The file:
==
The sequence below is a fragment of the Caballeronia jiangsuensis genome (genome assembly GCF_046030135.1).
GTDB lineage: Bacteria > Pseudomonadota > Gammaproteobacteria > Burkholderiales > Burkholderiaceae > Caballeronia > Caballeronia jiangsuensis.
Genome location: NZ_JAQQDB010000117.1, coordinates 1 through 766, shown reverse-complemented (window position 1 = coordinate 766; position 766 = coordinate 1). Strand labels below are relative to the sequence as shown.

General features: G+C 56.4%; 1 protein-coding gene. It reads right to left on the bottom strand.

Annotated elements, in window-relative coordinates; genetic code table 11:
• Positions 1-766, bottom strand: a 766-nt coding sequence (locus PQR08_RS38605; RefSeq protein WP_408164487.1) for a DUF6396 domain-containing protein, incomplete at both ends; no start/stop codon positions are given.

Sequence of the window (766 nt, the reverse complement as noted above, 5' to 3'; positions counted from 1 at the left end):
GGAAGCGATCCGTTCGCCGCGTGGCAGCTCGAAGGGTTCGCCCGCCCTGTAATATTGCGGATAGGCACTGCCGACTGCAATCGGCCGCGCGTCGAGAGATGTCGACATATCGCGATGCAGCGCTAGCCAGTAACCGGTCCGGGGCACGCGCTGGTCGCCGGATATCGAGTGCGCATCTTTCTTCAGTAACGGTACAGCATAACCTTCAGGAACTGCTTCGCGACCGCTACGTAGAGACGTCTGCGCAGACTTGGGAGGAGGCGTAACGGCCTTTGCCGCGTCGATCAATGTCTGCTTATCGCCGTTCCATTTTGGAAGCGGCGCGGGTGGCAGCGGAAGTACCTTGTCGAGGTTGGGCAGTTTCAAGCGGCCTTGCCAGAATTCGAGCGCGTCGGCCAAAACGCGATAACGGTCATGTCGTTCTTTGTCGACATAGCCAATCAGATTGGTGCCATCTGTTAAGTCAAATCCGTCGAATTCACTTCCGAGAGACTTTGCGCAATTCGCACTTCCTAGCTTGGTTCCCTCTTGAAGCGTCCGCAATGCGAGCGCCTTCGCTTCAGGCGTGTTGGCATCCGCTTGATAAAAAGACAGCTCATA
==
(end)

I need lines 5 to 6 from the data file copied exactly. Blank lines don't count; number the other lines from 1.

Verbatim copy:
Annotated elements, in window-relative coordinates; genetic code table 11:
• Positions 1-766, bottom strand: a 766-nt coding sequence (locus PQR08_RS38605; RefSeq protein WP_408164487.1) for a DUF6396 domain-containing protein, incomplete at both ends; no start/stop codon positions are given.